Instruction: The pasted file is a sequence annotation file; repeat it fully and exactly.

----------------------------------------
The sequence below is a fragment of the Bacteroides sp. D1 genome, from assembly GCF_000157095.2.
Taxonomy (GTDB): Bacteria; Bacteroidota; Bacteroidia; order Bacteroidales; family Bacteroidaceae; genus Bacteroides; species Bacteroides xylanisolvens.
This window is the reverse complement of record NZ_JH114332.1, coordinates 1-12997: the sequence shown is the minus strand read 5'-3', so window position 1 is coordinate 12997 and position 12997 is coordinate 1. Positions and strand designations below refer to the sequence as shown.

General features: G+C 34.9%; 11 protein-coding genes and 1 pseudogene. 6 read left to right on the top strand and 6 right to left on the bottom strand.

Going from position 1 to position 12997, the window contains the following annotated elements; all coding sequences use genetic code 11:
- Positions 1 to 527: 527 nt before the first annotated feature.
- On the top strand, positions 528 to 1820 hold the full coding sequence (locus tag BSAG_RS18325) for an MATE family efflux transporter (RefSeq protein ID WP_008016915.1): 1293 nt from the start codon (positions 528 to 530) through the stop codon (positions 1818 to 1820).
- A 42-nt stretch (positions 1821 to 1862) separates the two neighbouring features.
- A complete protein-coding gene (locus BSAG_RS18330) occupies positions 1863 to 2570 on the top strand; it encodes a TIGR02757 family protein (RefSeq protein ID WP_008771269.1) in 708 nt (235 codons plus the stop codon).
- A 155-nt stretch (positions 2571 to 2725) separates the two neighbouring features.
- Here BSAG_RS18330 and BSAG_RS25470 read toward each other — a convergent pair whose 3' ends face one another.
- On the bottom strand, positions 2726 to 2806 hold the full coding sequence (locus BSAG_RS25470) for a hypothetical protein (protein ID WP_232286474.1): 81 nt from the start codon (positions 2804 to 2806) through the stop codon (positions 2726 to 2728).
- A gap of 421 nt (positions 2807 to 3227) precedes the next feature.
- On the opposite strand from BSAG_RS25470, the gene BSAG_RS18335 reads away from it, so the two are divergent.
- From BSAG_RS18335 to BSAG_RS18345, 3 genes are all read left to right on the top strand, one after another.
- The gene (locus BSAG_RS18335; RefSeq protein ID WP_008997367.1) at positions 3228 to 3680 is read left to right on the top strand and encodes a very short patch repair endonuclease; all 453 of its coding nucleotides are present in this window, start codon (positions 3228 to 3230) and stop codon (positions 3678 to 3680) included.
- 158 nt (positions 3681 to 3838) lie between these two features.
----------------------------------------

The sequence below is a fragment of the Bacteroides sp. D1 genome, from assembly GCF_000157095.2.
Taxonomy (GTDB): Bacteria; Bacteroidota; Bacteroidia; order Bacteroidales; family Bacteroidaceae; genus Bacteroides; species Bacteroides xylanisolvens.
This window is the reverse complement of record NZ_JH114332.1, coordinates 1-12997: the sequence shown is the minus strand read 5'-3', so window position 1 is coordinate 12997 and position 12997 is coordinate 1. Positions and strand designations below refer to the sequence as shown.

General features: G+C 34.9%; 11 protein-coding genes and 1 pseudogene. 6 read left to right on the top strand and 6 right to left on the bottom strand.

Going from position 1 to position 12997, the window contains the following annotated elements; all coding sequences use genetic code 11:
- Positions 1 to 527: 527 nt before the first annotated feature.
- On the top strand, positions 528 to 1820 hold the full coding sequence (locus tag BSAG_RS18325) for an MATE family efflux transporter (RefSeq protein ID WP_008016915.1): 1293 nt from the start codon (positions 528 to 530) through the stop codon (positions 1818 to 1820).
- A 42-nt stretch (positions 1821 to 1862) separates the two neighbouring features.
- A complete protein-coding gene (locus BSAG_RS18330) occupies positions 1863 to 2570 on the top strand; it encodes a TIGR02757 family protein (RefSeq protein ID WP_008771269.1) in 708 nt (235 codons plus the stop codon).
- A 155-nt stretch (positions 2571 to 2725) separates the two neighbouring features.
- Here BSAG_RS18330 and BSAG_RS25470 read toward each other — a convergent pair whose 3' ends face one another.
- On the bottom strand, positions 2726 to 2806 hold the full coding sequence (locus BSAG_RS25470) for a hypothetical protein (protein ID WP_232286474.1): 81 nt from the start codon (positions 2804 to 2806) through the stop codon (positions 2726 to 2728).
- A gap of 421 nt (positions 2807 to 3227) precedes the next feature.
- On the opposite strand from BSAG_RS25470, the gene BSAG_RS18335 reads away from it, so the two are divergent.
- From BSAG_RS18335 to BSAG_RS18345, 3 genes are all read left to right on the top strand, one after another.
- The gene (locus BSAG_RS18335; RefSeq protein ID WP_008997367.1) at positions 3228 to 3680 is read left to right on the top strand and encodes a very short patch repair endonuclease; all 453 of its coding nucleotides are present in this window, start codon (positions 3228 to 3230) and stop codon (positions 3678 to 3680) included.
- 158 nt (positions 3681 to 3838) lie between these two features.